owling

Last night between a rousing game of memory, and a cup of hot chocolate, we heard a faint noise.  We all paused, and were as quiet as a two and four-year old will allow.  Another high pitch trill and we all ran to the porch.  The rain was coming down, so our four heads just peered out the door for another one or two hoots.  Then, only the most avid of us birders kept going towards the sound despite the cold wet ground, (despite the real true frostbite on the tips of two of my toes too…).  It wasnt the normal barred owl I hear, which gave me a renewed hope to catch sight of the flying bird of prey.  Without a thought, all four of us gathered back indoors, bundled up and headed out.  Walking up and down the street with the silence of Owl Moon, with our eyes pointed to the darkening sky, warm little hands in mine, I felt such gratitude.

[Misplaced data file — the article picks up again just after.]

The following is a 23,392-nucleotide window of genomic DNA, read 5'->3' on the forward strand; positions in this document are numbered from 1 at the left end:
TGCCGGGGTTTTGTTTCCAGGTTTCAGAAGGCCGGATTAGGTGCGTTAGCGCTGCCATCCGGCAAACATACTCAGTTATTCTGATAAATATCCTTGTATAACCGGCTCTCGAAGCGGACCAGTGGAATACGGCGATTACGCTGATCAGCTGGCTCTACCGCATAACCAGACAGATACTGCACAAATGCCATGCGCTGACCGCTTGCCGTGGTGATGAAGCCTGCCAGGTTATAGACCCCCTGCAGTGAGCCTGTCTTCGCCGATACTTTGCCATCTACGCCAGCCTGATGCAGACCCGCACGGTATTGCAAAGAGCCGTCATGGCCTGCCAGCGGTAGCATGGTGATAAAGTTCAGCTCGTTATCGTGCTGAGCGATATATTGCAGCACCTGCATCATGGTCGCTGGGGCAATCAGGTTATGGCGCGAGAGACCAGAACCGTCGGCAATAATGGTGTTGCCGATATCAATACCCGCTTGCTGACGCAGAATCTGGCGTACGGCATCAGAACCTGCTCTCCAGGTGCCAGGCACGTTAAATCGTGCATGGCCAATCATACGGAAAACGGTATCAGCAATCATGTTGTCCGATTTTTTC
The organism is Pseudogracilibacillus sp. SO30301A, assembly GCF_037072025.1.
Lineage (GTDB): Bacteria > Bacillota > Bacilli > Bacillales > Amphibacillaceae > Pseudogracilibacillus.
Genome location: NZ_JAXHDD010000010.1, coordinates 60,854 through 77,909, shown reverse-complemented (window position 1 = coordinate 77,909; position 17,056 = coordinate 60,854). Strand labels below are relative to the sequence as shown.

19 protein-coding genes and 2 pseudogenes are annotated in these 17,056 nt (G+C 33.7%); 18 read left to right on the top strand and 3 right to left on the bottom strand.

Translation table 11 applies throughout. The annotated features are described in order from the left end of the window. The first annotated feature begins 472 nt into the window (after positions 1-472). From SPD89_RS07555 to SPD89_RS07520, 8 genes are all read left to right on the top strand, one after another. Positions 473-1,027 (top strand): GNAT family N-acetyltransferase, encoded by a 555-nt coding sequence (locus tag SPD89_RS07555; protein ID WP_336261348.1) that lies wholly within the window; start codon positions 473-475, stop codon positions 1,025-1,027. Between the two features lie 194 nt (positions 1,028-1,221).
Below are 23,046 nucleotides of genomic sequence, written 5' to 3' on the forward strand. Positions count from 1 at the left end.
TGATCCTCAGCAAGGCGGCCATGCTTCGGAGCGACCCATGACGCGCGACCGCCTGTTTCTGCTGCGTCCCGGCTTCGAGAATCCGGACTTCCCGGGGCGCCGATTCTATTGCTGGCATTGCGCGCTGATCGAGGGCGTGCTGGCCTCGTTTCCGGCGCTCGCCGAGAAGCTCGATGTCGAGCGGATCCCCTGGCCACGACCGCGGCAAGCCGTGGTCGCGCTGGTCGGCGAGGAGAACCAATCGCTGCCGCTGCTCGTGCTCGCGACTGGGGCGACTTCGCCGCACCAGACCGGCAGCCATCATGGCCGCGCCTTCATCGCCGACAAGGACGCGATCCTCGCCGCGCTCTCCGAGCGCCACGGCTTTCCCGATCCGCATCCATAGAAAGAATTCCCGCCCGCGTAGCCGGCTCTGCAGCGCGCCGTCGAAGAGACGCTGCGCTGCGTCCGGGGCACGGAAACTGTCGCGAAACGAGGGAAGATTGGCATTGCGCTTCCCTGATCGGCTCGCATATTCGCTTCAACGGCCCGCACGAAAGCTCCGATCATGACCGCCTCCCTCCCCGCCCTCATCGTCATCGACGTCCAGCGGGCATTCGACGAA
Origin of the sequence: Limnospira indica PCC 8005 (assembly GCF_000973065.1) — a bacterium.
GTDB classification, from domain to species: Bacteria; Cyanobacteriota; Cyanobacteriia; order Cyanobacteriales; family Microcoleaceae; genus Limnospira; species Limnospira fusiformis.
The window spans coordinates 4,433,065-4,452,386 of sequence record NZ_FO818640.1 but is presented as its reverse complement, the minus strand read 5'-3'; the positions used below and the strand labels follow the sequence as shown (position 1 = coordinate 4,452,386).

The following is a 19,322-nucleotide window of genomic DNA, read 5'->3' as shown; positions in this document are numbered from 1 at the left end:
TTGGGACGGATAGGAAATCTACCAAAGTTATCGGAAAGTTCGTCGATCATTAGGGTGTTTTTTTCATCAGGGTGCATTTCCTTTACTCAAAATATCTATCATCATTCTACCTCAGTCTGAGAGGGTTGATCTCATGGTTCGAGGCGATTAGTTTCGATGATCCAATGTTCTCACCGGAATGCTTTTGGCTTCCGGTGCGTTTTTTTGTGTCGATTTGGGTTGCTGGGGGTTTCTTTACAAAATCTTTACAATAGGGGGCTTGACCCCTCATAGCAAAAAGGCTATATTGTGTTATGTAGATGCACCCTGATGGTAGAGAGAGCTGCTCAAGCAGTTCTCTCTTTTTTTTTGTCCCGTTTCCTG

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Turns out owling at such a young age is a little scary.  Miles and I wandered around the streets, a bit farther than his little brother wished to venture at the moment, whispering when words absolutely must be spoken, and looking and looking and looking.  We never saw the owl, and the sky was black.  My boys, all three of them, gave up the hunt.  I moved forward.  I wandered the woods, finding perches by a dead tree, that seemed to fit the mold for a nice cozy owl hole.  I sat and waited and listened every now and then pretended I could take pictures in the dark.

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